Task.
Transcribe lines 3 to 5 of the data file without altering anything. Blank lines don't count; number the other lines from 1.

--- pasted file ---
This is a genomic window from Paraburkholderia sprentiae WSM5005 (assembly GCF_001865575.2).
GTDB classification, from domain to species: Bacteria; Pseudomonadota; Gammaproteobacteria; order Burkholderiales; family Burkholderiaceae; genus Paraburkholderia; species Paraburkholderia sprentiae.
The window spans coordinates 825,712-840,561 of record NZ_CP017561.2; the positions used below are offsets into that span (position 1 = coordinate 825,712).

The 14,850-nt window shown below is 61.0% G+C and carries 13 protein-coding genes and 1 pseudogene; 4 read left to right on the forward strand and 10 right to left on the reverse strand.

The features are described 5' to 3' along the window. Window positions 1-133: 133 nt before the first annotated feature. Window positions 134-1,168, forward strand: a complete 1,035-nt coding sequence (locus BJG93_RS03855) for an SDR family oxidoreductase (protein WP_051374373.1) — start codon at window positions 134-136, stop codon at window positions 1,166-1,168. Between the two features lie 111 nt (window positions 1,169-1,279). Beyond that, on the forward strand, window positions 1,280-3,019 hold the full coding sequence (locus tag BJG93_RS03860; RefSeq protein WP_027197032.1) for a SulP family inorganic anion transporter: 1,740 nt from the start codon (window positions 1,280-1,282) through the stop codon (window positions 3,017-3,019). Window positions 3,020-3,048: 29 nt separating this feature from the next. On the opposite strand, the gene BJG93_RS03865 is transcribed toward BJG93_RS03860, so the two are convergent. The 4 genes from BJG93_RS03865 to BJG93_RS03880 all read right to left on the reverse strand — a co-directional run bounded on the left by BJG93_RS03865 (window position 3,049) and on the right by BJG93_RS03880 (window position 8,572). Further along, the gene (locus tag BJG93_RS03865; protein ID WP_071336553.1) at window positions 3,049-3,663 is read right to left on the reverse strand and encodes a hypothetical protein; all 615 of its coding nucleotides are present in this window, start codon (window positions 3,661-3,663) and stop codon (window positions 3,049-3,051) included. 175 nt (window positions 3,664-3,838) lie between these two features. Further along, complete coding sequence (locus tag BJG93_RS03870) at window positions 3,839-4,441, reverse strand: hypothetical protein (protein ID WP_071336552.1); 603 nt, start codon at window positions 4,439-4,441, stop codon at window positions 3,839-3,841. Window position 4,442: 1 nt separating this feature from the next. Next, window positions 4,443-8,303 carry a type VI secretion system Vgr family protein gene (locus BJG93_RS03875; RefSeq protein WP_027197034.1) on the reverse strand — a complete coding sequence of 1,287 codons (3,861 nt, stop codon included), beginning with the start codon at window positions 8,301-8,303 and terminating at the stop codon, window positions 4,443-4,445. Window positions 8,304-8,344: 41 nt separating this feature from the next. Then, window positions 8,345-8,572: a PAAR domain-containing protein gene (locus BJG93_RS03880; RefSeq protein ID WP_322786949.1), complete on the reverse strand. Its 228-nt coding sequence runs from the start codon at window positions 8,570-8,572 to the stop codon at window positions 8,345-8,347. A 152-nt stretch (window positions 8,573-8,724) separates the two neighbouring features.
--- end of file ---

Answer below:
The window spans coordinates 825,712-840,561 of record NZ_CP017561.2; the positions used below are offsets into that span (position 1 = coordinate 825,712).

The 14,850-nt window shown below is 61.0% G+C and carries 13 protein-coding genes and 1 pseudogene; 4 read left to right on the forward strand and 10 right to left on the reverse strand.

The features are described 5' to 3' along the window. Window positions 1-133: 133 nt before the first annotated feature. Window positions 134-1,168, forward strand: a complete 1,035-nt coding sequence (locus BJG93_RS03855) for an SDR family oxidoreductase (protein WP_051374373.1) — start codon at window positions 134-136, stop codon at window positions 1,166-1,168. Between the two features lie 111 nt (window positions 1,169-1,279). Beyond that, on the forward strand, window positions 1,280-3,019 hold the full coding sequence (locus tag BJG93_RS03860; RefSeq protein WP_027197032.1) for a SulP family inorganic anion transporter: 1,740 nt from the start codon (window positions 1,280-1,282) through the stop codon (window positions 3,017-3,019). Window positions 3,020-3,048: 29 nt separating this feature from the next. On the opposite strand, the gene BJG93_RS03865 is transcribed toward BJG93_RS03860, so the two are convergent. The 4 genes from BJG93_RS03865 to BJG93_RS03880 all read right to left on the reverse strand — a co-directional run bounded on the left by BJG93_RS03865 (window position 3,049) and on the right by BJG93_RS03880 (window position 8,572). Further along, the gene (locus tag BJG93_RS03865; protein ID WP_071336553.1) at window positions 3,049-3,663 is read right to left on the reverse strand and encodes a hypothetical protein; all 615 of its coding nucleotides are present in this window, start codon (window positions 3,661-3,663) and stop codon (window positions 3,049-3,051) included. 175 nt (window positions 3,664-3,838) lie between these two features. Further along, complete coding sequence (locus tag BJG93_RS03870) at window positions 3,839-4,441, reverse strand: hypothetical protein (protein ID WP_071336552.1); 603 nt, start codon at window positions 4,439-4,441, stop codon at window positions 3,839-3,841. Window position 4,442: 1 nt separating this feature from the next. Next, window positions 4,443-8,303 carry a type VI secretion system Vgr family protein gene (locus BJG93_RS03875; RefSeq protein WP_027197034.1) on the reverse strand — a complete coding sequence of 1,287 codons (3,861 nt, stop codon included), beginning with the start codon at window positions 8,301-8,303 and terminating at the stop codon, window positions 4,443-4,445. Window positions 8,304-8,344: 41 nt separating this feature from the next. Then, window positions 8,345-8,572: a PAAR domain-containing protein gene (locus BJG93_RS03880; RefSeq protein ID WP_322786949.1), complete on the reverse strand. Its 228-nt coding sequence runs from the start codon at window positions 8,570-8,572 to the stop codon at window positions 8,345-8,347. A 152-nt stretch (window positions 8,573-8,724) separates the two neighbouring features.